It was the knee-jerk reaction that rocked Washington state.
Sawyer Racanelli, the 2018 2A state football player of the year, who rushed for five touchdowns in the championship game to help Hockinson High School win its second state title in a row, tore his ACL at a scrimmage game in June and will not be able to play during his senior year of high school.
“I was running a comeback,” Racanelli recalled. “I planted weird. A little harder than I normally do. I didn’t really hear the pop, but I knew something happened.”
After taking a few weeks off to rest, Racanelli went in for an MRI. He was at a church camp when the 17-year-old’s worst fears were confirmed. It wasn’t just a sprain. He needed surgery.
“I wouldn’t have wanted to be anywhere else when I found out,” he said. “Everybody prayed for me. They said, ‘Have faith in God. He’s going to help you prevail. Be better and stronger than you were before.’ My teammates said, ‘We got this. Don’t worry. We’ll play for you.’ That support and those prayers helped a lot.”
With two high school state championship rings and verbal commitment to play football for the University of Washington, Racanelli faces his biggest challenge off the field this year. He rehabs two days a week at Rebound Physical Therapy at Cascade Park in Vancouver. Although he cannot play, Racanelli will be on the sidelines coaching and mentoring his teammates.
“I’m hoping coach Steele gives me a headset,” Racanelli said.
“It kind of sucks because I’m used to playing football and doing everything in practice,” he added. “One of my coaches told me, ‘Every day that you’re out here and you can’t play, just wear a UW shirt and that’s your bigger picture.’ That’s what I’m thinking about now. High school is just a small glimpse at what I have in my future.”
Huskies double down on investment
Once the news of Racanelli’s torn ACL broke on social media, he received messages of encouragement from family members, friends, coaches, teammates and even his rivals on the field. He also got about 25 letters of support from the University of Washington’s football staff.
The Huskies are taking care of their investment from Hockinson. On July 26, Dr. Albert Gee, the team’s surgeon, reconstructed Racanelli’s knee using a patellar tendon graft. The surgery took about two-and-a-half hours.
“As soon as I got out, I looked at my knee and I was shocked,” Racanelli said. “I just started crying. I have no idea why.”
Hours after the surgery back home, and feeling a ton of pain, Racanelli realized his road to recovery was going to be long and grueling.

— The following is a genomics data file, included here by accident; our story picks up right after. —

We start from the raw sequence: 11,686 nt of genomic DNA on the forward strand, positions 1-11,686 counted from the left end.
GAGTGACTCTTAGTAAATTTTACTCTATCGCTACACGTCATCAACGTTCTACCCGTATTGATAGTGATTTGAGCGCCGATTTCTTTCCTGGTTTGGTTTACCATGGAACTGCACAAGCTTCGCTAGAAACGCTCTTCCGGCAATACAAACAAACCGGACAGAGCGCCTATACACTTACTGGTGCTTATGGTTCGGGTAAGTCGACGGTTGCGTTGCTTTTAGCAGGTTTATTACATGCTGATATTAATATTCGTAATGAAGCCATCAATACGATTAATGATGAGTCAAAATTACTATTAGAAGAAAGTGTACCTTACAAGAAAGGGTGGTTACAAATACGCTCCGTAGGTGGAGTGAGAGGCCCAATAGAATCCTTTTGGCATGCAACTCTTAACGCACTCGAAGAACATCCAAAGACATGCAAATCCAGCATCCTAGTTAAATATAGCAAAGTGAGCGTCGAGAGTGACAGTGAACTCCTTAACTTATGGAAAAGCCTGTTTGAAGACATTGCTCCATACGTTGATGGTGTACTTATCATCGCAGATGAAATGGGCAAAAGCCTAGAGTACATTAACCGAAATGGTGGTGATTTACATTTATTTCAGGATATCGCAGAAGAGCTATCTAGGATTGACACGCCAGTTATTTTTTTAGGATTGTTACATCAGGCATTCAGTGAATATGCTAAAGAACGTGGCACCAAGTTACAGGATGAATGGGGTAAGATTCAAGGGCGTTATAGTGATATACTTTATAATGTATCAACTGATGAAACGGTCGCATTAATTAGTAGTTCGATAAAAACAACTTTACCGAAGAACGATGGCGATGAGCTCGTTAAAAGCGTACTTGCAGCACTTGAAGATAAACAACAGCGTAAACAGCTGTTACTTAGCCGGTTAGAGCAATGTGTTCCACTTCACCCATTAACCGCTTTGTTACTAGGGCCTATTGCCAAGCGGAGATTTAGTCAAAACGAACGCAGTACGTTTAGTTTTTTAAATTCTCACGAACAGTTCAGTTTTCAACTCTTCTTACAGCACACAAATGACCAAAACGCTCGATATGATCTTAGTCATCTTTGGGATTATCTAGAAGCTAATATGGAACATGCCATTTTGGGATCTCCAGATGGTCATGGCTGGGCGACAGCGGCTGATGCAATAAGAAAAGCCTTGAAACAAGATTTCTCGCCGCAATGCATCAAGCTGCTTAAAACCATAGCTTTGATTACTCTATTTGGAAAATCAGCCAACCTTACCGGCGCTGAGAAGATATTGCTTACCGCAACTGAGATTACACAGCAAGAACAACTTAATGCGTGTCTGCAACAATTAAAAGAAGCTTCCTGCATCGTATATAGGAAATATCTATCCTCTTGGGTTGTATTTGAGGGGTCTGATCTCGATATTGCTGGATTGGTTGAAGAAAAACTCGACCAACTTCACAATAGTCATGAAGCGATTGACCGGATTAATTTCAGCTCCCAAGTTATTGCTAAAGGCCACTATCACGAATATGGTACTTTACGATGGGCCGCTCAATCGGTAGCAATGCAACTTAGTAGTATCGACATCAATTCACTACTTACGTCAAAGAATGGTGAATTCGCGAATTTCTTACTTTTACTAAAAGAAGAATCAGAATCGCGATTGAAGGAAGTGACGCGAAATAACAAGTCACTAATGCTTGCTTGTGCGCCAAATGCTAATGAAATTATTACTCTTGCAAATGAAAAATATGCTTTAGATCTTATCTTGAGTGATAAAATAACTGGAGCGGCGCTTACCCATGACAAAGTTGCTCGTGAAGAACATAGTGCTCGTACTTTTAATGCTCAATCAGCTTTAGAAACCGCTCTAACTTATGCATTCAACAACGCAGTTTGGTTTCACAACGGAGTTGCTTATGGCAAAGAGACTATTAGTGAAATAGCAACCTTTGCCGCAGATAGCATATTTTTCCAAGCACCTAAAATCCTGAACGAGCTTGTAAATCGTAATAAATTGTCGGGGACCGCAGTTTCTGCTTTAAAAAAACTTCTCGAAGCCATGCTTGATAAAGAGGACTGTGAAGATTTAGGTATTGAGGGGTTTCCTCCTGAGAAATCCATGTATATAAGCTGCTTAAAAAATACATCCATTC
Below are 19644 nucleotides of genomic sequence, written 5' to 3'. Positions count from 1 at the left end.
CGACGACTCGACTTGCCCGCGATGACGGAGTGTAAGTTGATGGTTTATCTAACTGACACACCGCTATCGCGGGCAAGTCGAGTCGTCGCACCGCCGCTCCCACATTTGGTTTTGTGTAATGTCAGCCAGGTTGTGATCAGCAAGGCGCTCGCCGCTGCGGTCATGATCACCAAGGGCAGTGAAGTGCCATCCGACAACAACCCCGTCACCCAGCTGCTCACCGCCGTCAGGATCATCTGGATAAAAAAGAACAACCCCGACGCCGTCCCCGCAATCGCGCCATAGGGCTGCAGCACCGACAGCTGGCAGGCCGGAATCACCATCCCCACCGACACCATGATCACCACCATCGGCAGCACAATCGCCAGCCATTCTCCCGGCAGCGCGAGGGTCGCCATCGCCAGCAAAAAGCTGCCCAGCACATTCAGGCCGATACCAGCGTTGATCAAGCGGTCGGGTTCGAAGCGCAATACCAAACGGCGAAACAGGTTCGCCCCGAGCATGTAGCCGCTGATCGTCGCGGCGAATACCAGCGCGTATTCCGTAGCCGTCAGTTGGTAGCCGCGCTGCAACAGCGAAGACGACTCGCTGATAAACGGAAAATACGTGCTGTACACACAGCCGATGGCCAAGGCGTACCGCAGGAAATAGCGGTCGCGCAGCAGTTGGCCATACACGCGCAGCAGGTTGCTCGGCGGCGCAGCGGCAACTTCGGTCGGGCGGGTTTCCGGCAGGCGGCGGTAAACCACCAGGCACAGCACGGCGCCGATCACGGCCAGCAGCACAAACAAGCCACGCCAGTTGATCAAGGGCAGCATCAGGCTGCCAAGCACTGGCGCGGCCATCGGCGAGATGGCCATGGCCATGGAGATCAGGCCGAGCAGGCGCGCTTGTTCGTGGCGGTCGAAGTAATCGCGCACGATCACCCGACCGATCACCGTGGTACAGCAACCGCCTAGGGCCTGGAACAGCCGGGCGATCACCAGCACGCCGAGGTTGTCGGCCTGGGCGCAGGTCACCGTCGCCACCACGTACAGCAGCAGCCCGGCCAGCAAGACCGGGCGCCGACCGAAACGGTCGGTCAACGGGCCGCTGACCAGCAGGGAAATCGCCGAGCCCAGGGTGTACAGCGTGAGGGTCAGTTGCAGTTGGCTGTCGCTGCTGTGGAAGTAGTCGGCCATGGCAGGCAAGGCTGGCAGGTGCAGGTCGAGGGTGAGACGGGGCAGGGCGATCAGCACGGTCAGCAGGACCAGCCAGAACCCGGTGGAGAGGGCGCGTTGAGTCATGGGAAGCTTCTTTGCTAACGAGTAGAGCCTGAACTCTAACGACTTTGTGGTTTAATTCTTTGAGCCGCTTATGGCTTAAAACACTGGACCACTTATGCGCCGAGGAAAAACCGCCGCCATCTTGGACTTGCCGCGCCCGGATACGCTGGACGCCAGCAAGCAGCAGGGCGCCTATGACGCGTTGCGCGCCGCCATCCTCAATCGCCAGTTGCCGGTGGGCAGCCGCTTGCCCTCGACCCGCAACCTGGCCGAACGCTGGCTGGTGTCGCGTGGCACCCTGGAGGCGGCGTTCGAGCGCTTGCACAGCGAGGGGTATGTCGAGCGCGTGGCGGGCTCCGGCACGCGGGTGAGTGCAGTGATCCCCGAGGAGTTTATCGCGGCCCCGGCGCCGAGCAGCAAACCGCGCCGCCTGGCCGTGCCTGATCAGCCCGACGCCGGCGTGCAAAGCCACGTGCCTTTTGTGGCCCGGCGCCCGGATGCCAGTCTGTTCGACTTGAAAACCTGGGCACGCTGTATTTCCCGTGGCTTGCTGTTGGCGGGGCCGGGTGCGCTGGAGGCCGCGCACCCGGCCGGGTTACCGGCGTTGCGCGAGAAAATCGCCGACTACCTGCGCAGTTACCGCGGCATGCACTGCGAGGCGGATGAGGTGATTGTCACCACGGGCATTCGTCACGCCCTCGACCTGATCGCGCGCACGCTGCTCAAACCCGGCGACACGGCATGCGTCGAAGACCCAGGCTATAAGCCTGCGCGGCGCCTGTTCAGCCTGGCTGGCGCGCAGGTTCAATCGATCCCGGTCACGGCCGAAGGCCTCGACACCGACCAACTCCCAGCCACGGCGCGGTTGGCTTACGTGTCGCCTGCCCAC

On the rebound at Rebound
Four weeks into his rehab at Rebound, Racanelli is seeing the results with the help of athletic trainer Jeff Kraayeveld and physical therapist Travis Munnell.
“In the early phases, our big focus is helping him regain his range of motion,” Munnell said. “Primarily with extension. Is he getting his knee all the way straight? And then, working on his gait mechanics. Just being able to walk normally, and controlling the pain and swelling.”
Racanelli is used to flying all around a football field, but now it’s hard for him to jog or get from one end of the hall to the other at school.
“I can’t get around easily like I used to. Everybody takes that for granted,” Racanelli said. “During practices, just even trying to run around, I can’t do any of that. My dad doesn’t want me to throw the ball because he doesn’t want me to do anything stupid.
“It’s hard,” he added. “I want to be out there with my brothers. We won two state titles together. We gotta get number three.”
Munnell said the hard part for rehabbing athletes who want to get back in the game right away is to slow down.
“They see athletes at the pro level coming back sooner than either we or their doctors are telling them. We have to remind them that everyone’s a little bit different,” Munnell explained. “Even somebody like Sawyer, he thought he would be back in time to play baseball this spring. We said, ‘Focus on the bigger goal.’ For him, the bigger goal is playing football for the University of Washington.”
Kraayeveld and Munnell work with four to five people with ACL injuries each day.
“We know the injury rates are still high throughout the nation after an ACL reconstruction,” Munnell cautioned. “We try to remind our patients of that. Stay focused on the end goal and trust the process, step by step.”
Rebuilding an athlete like Racanelli is never easy, but Kraayeveld believes they can get him ready to achieve his dreams in the Pac-12 and beyond.
“It was a devastating injury for him, but he has a full year to recover,” Kraayeveld said. “When he goes to UW, he’s going to be a year out of this. The stability in his knee is going to be solid. He’s going to go into a D1 program, get into a lifting program and just take off from there.
“That’s why we love to do this,” he added. “We like to see the kids on day one right after surgery all the way to their return to the sport. That’s the rewarding part for us.”
More to offer Hockinson
Although the Hawks already miss Racanelli at the line of scrimmage, they are able to pick the brain of one of the best to play the game at the high school level.
“People are going to see the other side of Sawyer now,” said teammate Peyton Brammer. “They’re going to see the coach, the mentor and the great person that he is. We’re all here for him, too. He’ll help us and we’ll help him.”
When Racanelli sees something the receivers or defensive backs are doing wrong, he calls Brammer over to show them how to do it right.
“He’s the physical and I’m more of the mental,” Racanelli said.
“It would have been pretty special to see both me and Peyton out there playing in our senior year,” he added. “I think that could have been a record-breaking year for both of us, but I think it will be fun to see these guys step up. I’m going to do everything that I can to help them. I have no doubt that we’re going to win a third one.”